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How to Mitigate Damages in Personal Injury Claims

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How to Mitigate Damages in Personal Injury Claims

Damage mitigation is a term used in lawsuits and refers to the steps the plaintiff should take to minimize damages that occurred in the accident for which they’re being sued. These steps include everything a “reasonable person” would do to lessen the physical, mental, and financial damages.

Insurance companies and defendants often use damage mitigation to lower costs and avoid paying compensation. If it’s determined that you’ve failed to mitigate damages, the parties at fault won’t be liable for your losses. But as an injured party, you’re obligated to follow these rules, even if it lowers your claim’s value and, ultimately, the settlement.

The role of damage mitigation in personal injury claims can, therefore, be quite significant, and knowing how to avoid being accused of failing to mitigate damages isn’t always clear and straightforward. If your case makes it to court, the jury determines these steps and compares them with your actions during the trial.

This article will help you prepare for a potential trial and outline everything you can do after an injury to avoid failing to mitigate damages.

Don’t Refuse Medical Attention

Around 40% of people in the U.S. refuse medical treatment after injury due to cost. However, this could seriously harm your personal injury claim. Calling an ambulance or seeing a doctor shortly after an accident is vital regardless of whether you feel any pain or not. Internal bleeding, bruises, broken bones, etc., could be temporarily undetectable and masked by adrenaline. But these injuries can come back to haunt you further down the line.

Some injuries are only noticeable days or weeks after the accident. If a medical professional doesn’t check you over right away, and the responding police officer doesn’t write them as part of the report, they might be considered unrelated to your case. This can ultimately result in lower compensation. All X-rays, medication, hospital stays, and treatment won’t be covered by the party at fault, and you’ll have to pay out of your own pocket.

In the interest of your health and a chance at receiving higher compensation, let a medical professional examine you as soon as possible after an incident occurs. Otherwise, you’ll be accused of failing to mitigate the situation.

Follow Doctor’s Treatment Plan

Like medical attention, subsequent treatment and doctor’s orders also fall into the damage mitigation category. If surgery, physical therapy, medication, work restrictions, and similar can be proven to help your injuries and condition, defendants can use them as damage mitigation.

Treatments might leave you with some unexpected expenses, particularly a cast, sling, brace, crutches, and medication. However, this can all lead to better compensation.

Look For Work if You Lose Some Wages

In March 2021, 79% of civilian workers had the right to paid sick leave. Still, many people lose wages and other income while recovering from an injury. Additionally, if you are unable to work the same job as before the accident, the chances of returning to your previous line of work are minuscule.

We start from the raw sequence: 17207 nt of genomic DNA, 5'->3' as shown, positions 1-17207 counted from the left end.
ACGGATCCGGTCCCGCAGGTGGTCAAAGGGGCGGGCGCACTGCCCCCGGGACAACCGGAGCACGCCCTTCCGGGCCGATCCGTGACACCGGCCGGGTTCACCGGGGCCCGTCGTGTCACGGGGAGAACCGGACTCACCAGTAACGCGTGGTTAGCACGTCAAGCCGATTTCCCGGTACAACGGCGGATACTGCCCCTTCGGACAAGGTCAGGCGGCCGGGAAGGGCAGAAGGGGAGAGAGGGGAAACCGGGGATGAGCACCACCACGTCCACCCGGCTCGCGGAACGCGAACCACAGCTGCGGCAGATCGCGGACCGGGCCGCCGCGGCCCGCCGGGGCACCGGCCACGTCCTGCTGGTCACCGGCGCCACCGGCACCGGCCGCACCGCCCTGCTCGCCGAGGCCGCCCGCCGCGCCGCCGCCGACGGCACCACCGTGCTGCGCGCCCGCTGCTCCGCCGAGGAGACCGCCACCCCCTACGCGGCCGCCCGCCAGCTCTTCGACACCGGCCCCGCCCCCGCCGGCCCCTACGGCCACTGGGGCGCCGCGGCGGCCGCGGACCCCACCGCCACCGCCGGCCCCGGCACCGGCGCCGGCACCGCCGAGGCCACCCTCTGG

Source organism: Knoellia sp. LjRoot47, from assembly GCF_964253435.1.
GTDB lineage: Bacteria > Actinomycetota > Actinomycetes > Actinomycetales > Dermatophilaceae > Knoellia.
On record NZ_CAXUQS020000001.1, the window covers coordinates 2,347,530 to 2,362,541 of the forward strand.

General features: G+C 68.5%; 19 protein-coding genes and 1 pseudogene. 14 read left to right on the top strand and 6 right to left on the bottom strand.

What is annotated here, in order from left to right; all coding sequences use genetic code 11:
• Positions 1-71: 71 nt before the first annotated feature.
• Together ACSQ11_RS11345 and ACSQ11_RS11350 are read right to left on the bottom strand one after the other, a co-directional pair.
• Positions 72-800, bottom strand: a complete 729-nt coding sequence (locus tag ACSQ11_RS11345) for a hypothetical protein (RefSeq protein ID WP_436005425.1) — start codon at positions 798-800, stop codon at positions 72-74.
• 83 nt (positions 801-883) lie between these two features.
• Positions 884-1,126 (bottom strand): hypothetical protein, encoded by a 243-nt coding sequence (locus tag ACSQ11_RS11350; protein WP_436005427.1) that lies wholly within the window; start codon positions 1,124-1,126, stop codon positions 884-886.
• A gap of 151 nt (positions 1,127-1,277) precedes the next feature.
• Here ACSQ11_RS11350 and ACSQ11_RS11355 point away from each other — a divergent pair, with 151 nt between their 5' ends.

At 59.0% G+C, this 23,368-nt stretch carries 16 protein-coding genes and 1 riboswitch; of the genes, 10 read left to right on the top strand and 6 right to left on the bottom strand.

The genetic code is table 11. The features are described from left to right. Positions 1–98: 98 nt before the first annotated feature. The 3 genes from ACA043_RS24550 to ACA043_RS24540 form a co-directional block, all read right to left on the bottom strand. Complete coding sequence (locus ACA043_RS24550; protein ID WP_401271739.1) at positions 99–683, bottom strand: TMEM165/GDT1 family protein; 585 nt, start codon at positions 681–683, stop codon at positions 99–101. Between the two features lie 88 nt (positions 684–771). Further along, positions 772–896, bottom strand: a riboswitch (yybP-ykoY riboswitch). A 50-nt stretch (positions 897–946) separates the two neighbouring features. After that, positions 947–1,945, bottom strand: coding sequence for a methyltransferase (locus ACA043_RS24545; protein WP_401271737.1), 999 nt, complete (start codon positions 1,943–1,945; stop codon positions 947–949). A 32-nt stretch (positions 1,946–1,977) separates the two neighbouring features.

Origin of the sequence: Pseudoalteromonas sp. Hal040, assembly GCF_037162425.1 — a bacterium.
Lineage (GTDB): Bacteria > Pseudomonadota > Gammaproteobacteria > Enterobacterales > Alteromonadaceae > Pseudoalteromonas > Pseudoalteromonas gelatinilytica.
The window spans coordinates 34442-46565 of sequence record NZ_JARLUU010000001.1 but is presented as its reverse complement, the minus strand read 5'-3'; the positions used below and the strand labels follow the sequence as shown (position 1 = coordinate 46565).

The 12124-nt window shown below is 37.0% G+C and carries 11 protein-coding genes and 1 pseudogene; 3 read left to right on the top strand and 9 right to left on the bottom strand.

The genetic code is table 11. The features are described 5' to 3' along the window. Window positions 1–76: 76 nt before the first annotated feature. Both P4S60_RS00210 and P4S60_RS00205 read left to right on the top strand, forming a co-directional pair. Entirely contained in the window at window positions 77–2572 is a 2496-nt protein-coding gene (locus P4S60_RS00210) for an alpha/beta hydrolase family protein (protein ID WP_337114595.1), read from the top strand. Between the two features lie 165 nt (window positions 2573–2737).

Injured parties often ask for compensation for this outcome. However, seeking additional employment is one of the damage mitigation practices you must take beforehand. The defendant can show that you had opportunities to find work and make up for your lost wages, therefore proving that you failed to mitigate damages.

To become eligible for lost wages compensation, apply for several positions to prove your credibility and convince the jury that you tried mitigating damages. Even if you aren’t hired by any of the companies you have applied to, you’ll have evidence that you’ve tried.

Is Damage Mitigation the Same as Shared Fault Negligence?

Although damage mitigation sounds like shared fault rules or contributory negligence, these two cases are quite different. Both help “mitigate” the damage, but while damage mitigation refers to actions you have taken after the injury to attempt to improve your circumstances, contributory negligence is strictly tied to your doings before the accident.

In the case of a car accident, this refers to wearing a seatbelt, not driving under the influence of drugs and alcohol, or not driving recklessly. Failing to mitigate an accident before it happens increases the percentage of your fault for it. If the percentage passes 51%, you’re not eligible for any damage recovery.

Continue Taking Preventive Measures Even After the Accident

Once an accident happens, your “job” as an involved party isn’t over. Even if you’re the victim of someone else’s negligence and suffering as a result, you’re responsible for your own recovery and damage control. If you fail to remedy the consequences of your own injury, you might not be eligible for compensation and jury awards.

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